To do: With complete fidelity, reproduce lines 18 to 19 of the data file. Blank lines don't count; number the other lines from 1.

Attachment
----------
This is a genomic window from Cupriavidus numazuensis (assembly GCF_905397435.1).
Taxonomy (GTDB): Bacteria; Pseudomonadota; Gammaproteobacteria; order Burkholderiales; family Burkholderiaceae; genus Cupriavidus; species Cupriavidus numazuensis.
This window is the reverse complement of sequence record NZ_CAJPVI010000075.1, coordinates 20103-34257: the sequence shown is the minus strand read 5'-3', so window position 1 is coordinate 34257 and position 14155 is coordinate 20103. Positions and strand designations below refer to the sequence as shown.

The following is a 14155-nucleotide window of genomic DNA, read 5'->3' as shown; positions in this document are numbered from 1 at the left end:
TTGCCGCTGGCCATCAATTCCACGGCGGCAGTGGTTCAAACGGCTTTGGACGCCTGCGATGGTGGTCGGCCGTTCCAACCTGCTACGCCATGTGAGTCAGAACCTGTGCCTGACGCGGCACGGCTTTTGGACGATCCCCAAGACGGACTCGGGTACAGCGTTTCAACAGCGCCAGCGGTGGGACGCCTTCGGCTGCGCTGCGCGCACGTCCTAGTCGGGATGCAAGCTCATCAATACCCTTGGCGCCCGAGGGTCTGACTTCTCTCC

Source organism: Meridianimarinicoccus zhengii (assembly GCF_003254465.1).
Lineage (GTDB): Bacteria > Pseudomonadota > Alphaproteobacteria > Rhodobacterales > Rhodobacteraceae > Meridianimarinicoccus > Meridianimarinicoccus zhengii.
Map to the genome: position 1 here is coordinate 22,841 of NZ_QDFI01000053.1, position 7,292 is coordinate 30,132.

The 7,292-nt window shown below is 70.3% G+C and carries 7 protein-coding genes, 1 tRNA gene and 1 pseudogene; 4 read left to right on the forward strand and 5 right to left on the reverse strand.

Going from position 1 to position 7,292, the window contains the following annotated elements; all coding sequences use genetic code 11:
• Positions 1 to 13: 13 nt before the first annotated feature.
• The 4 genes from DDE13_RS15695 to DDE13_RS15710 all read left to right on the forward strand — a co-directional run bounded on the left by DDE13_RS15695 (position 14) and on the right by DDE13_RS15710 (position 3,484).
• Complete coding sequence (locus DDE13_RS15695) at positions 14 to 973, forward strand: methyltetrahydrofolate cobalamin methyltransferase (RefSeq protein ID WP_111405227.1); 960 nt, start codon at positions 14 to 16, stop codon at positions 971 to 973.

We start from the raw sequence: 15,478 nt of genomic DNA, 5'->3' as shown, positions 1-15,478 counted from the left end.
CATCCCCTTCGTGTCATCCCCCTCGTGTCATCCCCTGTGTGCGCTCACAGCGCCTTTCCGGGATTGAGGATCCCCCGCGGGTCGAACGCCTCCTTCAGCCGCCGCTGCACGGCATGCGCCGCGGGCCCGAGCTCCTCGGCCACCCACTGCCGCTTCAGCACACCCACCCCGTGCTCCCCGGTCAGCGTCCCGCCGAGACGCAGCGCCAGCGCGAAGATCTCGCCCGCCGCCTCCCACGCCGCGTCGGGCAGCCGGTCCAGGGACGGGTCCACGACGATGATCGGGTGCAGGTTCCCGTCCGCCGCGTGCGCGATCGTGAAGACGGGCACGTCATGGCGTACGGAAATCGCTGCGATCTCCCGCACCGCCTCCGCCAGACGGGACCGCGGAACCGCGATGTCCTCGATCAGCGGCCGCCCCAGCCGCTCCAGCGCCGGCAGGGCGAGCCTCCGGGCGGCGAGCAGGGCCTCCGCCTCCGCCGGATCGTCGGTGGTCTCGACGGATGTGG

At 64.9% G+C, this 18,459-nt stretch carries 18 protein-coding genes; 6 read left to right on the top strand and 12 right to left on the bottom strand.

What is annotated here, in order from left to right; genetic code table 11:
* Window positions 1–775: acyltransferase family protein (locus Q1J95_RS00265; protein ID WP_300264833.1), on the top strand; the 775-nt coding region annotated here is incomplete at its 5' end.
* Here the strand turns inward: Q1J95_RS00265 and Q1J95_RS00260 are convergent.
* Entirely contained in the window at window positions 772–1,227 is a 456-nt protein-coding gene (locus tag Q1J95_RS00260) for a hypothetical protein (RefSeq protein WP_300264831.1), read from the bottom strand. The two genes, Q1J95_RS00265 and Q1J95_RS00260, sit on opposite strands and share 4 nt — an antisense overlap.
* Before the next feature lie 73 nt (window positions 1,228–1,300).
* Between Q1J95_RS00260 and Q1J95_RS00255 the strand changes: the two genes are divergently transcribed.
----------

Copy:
* Window positions 1–775: acyltransferase family protein (locus Q1J95_RS00265; protein ID WP_300264833.1), on the top strand; the 775-nt coding region annotated here is incomplete at its 5' end.
* Here the strand turns inward: Q1J95_RS00265 and Q1J95_RS00260 are convergent.